This is a continuation of the talk given to the Women of the ELCA Convention for Southwestern Washington Convention on October 12, 2019. Some may make its way into my next book. This is a multipart blog, as I talked for a long time interspersed with sharing time for the ladies at the convention. Perhaps you would like to consider the questions I ask after section of my talk.
In 2015, I began hiking on the American Discovery Trail. I really just was looking for a flat place to walk a long way and not work too hard. So, I chose one day before Cincinnati, Ohio to Moline, Illinois on the Mississippi River. Now, the American Discovery Trail is a very different kind of trail. It is a waymarked trail for foot and/or bicycle. And it goes all the way across the United States. Now, if you’re going across the United States, you might notice there’s not much wilderness from Cape Henlopen, Delaware to the Rocky Mountains. Except for a few smallish sections (like the AT running north and south while I hike east and west) it is private property, or common public space, like roads or parks, but not wilderness.
That means on this trail, I can’t just pitch my tent at any good flat spot I find or even get water from passing streams due to heavy pollution from towns, cars, businesses and the run-off of farm chemicals. Nor can I take care of nature’s needs by popping a squat all by myself, whenever the need arises, like I can in the wilderness. Hiking on the American Discovery Trail means I must ask complete strangers for stuff – like a place to put my tent, or water to drink or a place to go to the bathroom. Because I must ask people for things, I meet locals all along the way. And that has turned out to be the charm of that trail for me. I have had marvelous, wonderful, incredible experiences meeting the people along the way.
On this trail, at the end of a day, I go up to a door, knock and say, “Hi, my name is Mary Davison. I’m hiking on the American Discovery Trail. It goes coast to coast across the United States. You probably have never heard of it; but it goes right by your house. I have been hiking all day and I’m tired and I need a place to put my tent. May I put up my tent in your yard, please.”
Often the conversation goes like this: “You’re WHAT?” And I repeat my little spiel. And as I talk, they are looking around me to see who is with me – nobody – and they ask in amazement, “Are you alone?” I explain, yes, I do long distance hiking and I have hiked other long trails. I and many long-distance hikers hike alone. And their response often is then, “Aren’t you afraid?”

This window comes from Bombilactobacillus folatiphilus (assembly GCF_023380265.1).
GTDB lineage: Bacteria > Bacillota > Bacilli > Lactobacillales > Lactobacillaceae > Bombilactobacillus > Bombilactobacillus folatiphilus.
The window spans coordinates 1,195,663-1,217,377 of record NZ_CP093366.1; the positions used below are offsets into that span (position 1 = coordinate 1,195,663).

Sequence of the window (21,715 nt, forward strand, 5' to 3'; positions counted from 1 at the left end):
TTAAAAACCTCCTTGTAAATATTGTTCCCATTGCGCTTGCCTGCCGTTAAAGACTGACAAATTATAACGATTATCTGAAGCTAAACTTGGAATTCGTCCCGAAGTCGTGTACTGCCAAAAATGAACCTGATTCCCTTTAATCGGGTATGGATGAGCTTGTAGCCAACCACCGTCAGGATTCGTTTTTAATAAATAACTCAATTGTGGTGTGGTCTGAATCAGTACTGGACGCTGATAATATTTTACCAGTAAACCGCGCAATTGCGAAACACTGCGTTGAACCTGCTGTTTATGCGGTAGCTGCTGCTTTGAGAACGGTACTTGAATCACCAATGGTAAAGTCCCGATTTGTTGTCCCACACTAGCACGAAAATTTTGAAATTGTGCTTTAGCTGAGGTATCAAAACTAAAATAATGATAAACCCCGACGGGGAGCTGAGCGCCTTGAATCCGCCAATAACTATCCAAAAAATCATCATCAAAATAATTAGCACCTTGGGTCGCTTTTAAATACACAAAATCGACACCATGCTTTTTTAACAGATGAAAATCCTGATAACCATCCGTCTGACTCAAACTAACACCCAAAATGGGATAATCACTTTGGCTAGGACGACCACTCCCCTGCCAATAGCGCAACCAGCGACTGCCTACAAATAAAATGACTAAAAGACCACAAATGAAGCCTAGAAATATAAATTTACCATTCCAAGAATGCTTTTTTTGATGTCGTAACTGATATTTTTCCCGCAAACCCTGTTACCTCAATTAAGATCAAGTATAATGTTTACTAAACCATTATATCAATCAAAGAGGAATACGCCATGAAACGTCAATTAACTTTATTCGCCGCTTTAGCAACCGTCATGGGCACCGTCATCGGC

The American Discovery Trail has given me the opportunity to reflect on and talk about fear with many people. Generally, I use images or stories as I talk about fear.
First is the illustration of packing a pack for backpacking. A truism in hiking circles is that we pack for our fears. Now, if you have some piece of gear to meet every possible contingency you can imagine you would ever run into, you will not be able to lift your pack; it will be too heavy to carry. On the other hand, there are some things one carries for a bit of insurance against possible disasters. We fear being hungry, so we carry food. We fear being wet or cold, so we carry a jacket, raingear and bring a tent. Our level of fear is often the determining factor in what or how much we carry. I’m an old lady for backpacking. I try to carry as little as possible – which means I think about what fears and gear I can leave behind.
Non-hikers have told me that’s a good image for life. Sometimes, they have said that it was a new concept to think that they might leave some of their fears behind because they have become too heavy to carry.
Why might you want to leave a fear behind? Here’s a hiking story.
In 2014, the anticipation of crossing a particular river in Wyoming that was a 3-4 days hike from a road in any direction, completely psyched me out with fear. Now, I had forded rivers before. I forded the Gila River in New Mexico solo more than 200 times. Fording a river was not new to me. I had learned the best ways to ford a river and, though it was a bit scary the first few times, I was experienced in fording rivers.
But that particular day, I was hiking with my friend, RockStar. We set up our tents and I went to the river to get our water. I saw the damage the Soda River had done in the spring run-off, ripping the river bank away, leaving large trees uprooted and tossed and I remembered all the horror stories I had ever heard of people falling in rivers and being washed under log jams and dying and I totally spooked myself.
I came back to our campsite with water and told my friend we were going to die the next day. And no one would ever find our bodies. She looked at me like I was nuts and said she would worry about it tomorrow. The next morning, with my friend’s calm presence it did not turn out to be any worse than numerous other rivers I have forded. There wasn’t anything different, except my fear.
Although fear can be a good thing to help keep us safe, fear does not always seem to be a particularly reliable guide in hiking or in life. I have known people whose fears have crippled their lives in some way or another. Sometimes it is good to leave fears behind, to free our lives for new experiences or even for something God calls us to do with our lives.
So, what fears would you like to leave behind? Have you ever thought that it might be possible to leave a fear behind you? What would that look like? You have three minutes now to turn to your neighbor and share a couple fears you might like to leave behind.